A new COVID support payment for struggling business in New Zealand is not enough to combat the impact of closed borders on the country’s hotel and tourism businesses, according to industry bodies.

Businesses that can show a drop in revenue of 40% as a result of the shift to Phase 2 of the Government’s Omicron response on February 15, will be eligible for $4000 plus $400 per full-time employee (capped at 50 FTEs or $24,000) as part of the changes, while those that have availed of the Small Business Cashflow Loans Scheme will be able to draw down an additional $10,000 with an extended repayment period of five years, and the first two being interest free.

Hotel Council Aotearoa (HCA) Strategic Director, James Doolan, said the package prioritises businesses that have managed to rebuild revenues to near-normal levels over the last two years, and that many hotels and tourism businesses will not qualify for this reason.

“If earnings were terrible before 15 February and terrible afterwards, you might not qualify. That’s a bizarre outcome,” he said.

He believes support should be provided to any business that can show a 40% drop in income between the periods either side of February 15, or alternatively if they can show 50 per cent drop in income when compared with the same periods in 2019, before borders were closed.

“Adjusting the qualification criteria to acknowledge the ongoing impact of closed borders is the absolute minimum that Government should do for battered tourism businesses”, said Doolan.

Doolan, along with many other, is questioning why there hasn’t been targeted support for the industry.

“New Zealand has fought the COVID pandemic using a combination of border restrictions and domestic COVID settings, such as lockdowns, domestic borders and the traffic lights system,” he said.

“Why is Government still refusing to offer targeted support to worthy tourism businesses that are disproportionately affected by border settings? Hasn’t the border closure been a key part of our COVID response?

“Once again, Government has chosen not to support worthy businesses for whom the borders, and not domestic outbreaks, are the biggest problem”.

Hon Grant Robertson said it wasn’t feasible to offer sector specific packages.

“We looked closely at whether we could offer sector specific packages but the definition of who is in what sector, and the need for cashflow to be provided quickly meant that was not a feasible option to reach the most affected,” he said.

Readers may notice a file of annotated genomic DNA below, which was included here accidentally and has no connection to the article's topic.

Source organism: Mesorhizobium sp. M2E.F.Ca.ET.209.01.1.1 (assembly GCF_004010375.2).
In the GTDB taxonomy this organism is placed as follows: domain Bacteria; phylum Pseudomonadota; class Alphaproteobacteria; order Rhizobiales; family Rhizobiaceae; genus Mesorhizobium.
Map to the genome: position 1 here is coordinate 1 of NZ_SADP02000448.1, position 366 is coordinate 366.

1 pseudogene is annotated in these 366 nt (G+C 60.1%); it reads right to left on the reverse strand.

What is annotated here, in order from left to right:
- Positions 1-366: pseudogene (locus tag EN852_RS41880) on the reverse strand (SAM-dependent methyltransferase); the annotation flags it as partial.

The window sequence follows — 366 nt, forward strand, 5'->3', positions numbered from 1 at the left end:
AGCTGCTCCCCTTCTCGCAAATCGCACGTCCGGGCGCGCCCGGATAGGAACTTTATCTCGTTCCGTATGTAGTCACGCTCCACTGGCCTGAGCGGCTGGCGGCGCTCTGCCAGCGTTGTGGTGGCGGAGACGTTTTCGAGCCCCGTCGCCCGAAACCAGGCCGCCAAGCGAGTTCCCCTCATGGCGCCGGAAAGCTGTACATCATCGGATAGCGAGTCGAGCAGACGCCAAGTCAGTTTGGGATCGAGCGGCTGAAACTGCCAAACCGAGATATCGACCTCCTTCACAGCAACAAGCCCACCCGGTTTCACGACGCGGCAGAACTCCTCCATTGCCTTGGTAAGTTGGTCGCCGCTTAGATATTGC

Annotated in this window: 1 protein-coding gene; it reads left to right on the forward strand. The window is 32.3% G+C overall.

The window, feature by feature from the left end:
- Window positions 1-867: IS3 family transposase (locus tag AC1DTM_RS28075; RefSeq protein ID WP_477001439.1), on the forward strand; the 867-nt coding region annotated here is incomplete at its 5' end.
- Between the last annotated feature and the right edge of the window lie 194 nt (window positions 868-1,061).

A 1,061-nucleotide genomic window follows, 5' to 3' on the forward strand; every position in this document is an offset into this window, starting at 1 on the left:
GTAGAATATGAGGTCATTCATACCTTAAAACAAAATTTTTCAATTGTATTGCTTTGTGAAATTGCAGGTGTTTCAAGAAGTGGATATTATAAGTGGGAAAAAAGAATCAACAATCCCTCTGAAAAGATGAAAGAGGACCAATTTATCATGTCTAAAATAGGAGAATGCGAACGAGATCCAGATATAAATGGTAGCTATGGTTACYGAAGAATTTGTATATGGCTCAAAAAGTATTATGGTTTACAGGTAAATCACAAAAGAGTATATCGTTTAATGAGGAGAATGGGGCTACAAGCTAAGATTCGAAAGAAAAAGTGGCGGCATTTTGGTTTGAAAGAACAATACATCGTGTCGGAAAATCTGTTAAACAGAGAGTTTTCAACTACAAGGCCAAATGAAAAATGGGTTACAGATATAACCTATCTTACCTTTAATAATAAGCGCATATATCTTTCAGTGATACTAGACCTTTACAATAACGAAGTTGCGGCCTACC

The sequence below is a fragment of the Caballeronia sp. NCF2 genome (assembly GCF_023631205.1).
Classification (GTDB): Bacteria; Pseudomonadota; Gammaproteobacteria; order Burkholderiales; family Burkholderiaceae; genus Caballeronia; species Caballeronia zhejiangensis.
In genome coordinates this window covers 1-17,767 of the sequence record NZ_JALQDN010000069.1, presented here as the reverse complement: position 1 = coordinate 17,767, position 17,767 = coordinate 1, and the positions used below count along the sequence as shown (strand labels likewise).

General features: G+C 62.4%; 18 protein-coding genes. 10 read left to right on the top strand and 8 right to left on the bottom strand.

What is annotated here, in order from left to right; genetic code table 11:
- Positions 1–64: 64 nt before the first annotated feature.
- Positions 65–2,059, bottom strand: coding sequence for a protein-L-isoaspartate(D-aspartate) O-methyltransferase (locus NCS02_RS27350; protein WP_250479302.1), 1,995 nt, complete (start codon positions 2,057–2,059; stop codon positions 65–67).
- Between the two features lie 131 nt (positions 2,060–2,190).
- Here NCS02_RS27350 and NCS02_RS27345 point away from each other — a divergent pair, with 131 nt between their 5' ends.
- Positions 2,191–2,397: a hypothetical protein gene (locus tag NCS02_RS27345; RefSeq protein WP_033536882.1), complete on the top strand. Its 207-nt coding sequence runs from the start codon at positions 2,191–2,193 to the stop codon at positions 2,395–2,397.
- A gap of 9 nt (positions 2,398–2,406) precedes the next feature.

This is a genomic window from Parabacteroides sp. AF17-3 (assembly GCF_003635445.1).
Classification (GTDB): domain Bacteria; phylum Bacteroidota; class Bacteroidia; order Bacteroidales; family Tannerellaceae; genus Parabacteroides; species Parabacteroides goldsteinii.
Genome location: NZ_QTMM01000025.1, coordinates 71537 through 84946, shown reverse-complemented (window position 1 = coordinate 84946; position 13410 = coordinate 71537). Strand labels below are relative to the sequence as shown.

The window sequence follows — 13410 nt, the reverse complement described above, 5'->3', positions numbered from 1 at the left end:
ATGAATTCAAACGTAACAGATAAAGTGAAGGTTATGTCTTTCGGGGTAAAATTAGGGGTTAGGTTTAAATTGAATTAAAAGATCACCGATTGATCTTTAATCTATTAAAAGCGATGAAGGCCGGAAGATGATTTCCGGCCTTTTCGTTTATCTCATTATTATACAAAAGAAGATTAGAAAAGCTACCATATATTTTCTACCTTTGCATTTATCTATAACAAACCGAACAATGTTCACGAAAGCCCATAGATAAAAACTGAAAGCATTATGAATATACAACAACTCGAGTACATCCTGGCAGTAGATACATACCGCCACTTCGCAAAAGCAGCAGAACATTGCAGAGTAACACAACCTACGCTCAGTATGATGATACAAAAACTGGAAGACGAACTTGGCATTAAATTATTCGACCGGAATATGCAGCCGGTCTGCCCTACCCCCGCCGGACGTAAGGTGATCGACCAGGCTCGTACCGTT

There are 21,000 hospitality venues in New Zealand, most of which are down more than 40% on revenue, according to Hospitality NZ. Chief Executive Julie White said that compared with the scale of the losses, the amount of money available is concerning.

“Right now, I have to say it looks like it will not be enough. Many will now close, or at best hibernate. Either way, it means job losses,” White said.

“The sector has compounded losses for two years and patronage been very low since the last lockdown. Many have exhausted all sources of private funds. Today they have certainty about the Government’s contribution. They can make their calculations and decide whether to continue.”

‘Act with urgency’: Industry calls for removal of self-isolation

Tourism Industry Aotearoa (TIA) said the changes announced on Monday will help smaller tourism businesses to survive the next six weeks but will have little benefit for larger businesses with high overheads.

TIA Communications Manager, Ann-Marie Johnson, said the tourism industry is not seeking “long-term government support”.

“The need for support will likely disappear when we can once again welcome international visitors with no self-isolation requirement,” Johnson said.

“We are pressing Government to act with urgency on the removal of self-isolation as soon as possible.”

HCA also raised concerns that there has been no further clarity on when isolation on arrival will be removed for international travellers.

“No high value international tourist will return to New Zealand if they are required to spend the first seven days staring at a hotel room wall”, said Doolan.

“If we want a good winter season, if we want to save Summer 2022/23, then our hotels, airlines, travel agents and inbound tourism operators need the green light to start marketing New Zealand without isolation on arrival. Our nearest competitor Australia is open for business already, so time is fast running out.”

An industry survey by TIA found that respondents expect their revenues will be down by 59% on average compared to the same period the previous year – half that of pre-COVID levels — and 66% classified the current operating environment as extremely difficult.

“Almost every day we are hearing of more tourism business closures,” Johnson said.

“Operators who have survived for the last two years are now facing their greatest challenges at a time when they expected to be looking forward to recovery.”

“Further loss of New Zealand’s tourism businesses runs the very real risk that the DNA of the tourism industry will be destroyed, severely limiting the industry’s ability to build back better with the high quality, regenerative tourism economy that we are all aspiring to.”

TIA has asked Tourism Minister Stuart Nash for an immediate package of support including relief from government fees and levies.